I took it upon myself to make a puzzle that revolved around the climbing mechanic that I had at the time just implemented, in order for the player to fully get an idea of how to use the contextual climbing in the game works and where it could be used. What was important when I thought about how to shape this, was the presentation from a distance of the puzzle, it had to be clearly visible from a far away distance so that the player would easily read the situation. At this time in the game the player knows that they want the glowy tubular things on the top platform, they also know that they can push boxes around and that they can climb up certain ledges, and there are to very clear warning lights flickering desperately to get the players attention.


So as the player enters the area they are framed to present the first problem, getting up on the first ledge using the box.
1. The room the box is placed in has ridges along the outer walls that block so that the character can’t take the box out of the room, so it’s clear that the player should use the box somehow in this box. Once the player has pushed the box to the ledge that is clearly marked with a wooden plank, which has previously been established as a climbable surface, they can climb up onto the box and then up onto the the ledge. This is further indicated to the player because when the character stands near a ledge that they can climb up onto, they place their hands on the object using the above described IK system.

2. After the player has scaled this first ledge the rest is sort of trivial, but its purpose is only to further ingrain it into the players mind that wooden surfaces are climbable so that later when they find other similarly marked surfaces they will know what to do.

3. Once they’ve successfully reached the top, they can get their little reward that furthers the story and can then either progress down the same way they came from or feel a little daredevil:y and just jump straight off the ledge like in the GIF.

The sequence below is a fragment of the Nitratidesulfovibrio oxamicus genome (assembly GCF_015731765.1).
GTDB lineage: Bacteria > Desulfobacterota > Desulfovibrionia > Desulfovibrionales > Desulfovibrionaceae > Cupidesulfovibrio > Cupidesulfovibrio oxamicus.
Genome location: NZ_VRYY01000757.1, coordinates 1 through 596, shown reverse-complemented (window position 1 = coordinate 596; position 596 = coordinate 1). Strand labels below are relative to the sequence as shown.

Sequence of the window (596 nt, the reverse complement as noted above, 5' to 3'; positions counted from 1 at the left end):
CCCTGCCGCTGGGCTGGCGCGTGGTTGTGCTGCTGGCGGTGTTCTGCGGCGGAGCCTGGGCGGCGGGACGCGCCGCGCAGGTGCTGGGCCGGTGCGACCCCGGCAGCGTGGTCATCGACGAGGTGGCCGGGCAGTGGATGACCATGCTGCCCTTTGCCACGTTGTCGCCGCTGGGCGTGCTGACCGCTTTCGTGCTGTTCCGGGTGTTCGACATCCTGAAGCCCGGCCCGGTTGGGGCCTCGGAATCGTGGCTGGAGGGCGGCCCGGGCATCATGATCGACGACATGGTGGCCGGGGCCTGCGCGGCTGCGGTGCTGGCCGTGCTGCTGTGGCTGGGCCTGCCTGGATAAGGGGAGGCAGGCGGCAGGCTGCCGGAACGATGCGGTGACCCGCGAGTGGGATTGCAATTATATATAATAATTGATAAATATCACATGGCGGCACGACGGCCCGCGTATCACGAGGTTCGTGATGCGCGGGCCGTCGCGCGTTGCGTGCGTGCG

What I really focused on in this section was the climbing but I felt it was really important to properly motivate the player all along the way, which is why I put the pod up the clearly visible in almost all the shots.

Final Thoughts

This was only a four week project so there wasn’t much time for polish sadly. but if I were to have some more time to really polish this up perfectly this is what I would change to improve readability.
Remove some of the things that look like obvious dangers like the rebars sticking out of the concrete where you are supposed to climb, since it just doesn’t read that well.
Add some flattened cardboard boxes or maybe an old mattress on the the first platform landing, since its sort of satisfying to have the player jump down the ledge to take a shortcut, which they can still do, but it looks like a bit to high for comfort and adding something that looks like it would soften the landing would encourage the player further to try it.

All in all I’m quite satisfied with this Puzzle section for the small amount of time I invested in it, it is really simple and during playtests I haven’t seen anyone get stuck here. But that was also the whole point of it, since it’s only there to further familiarize the player with the mechanics.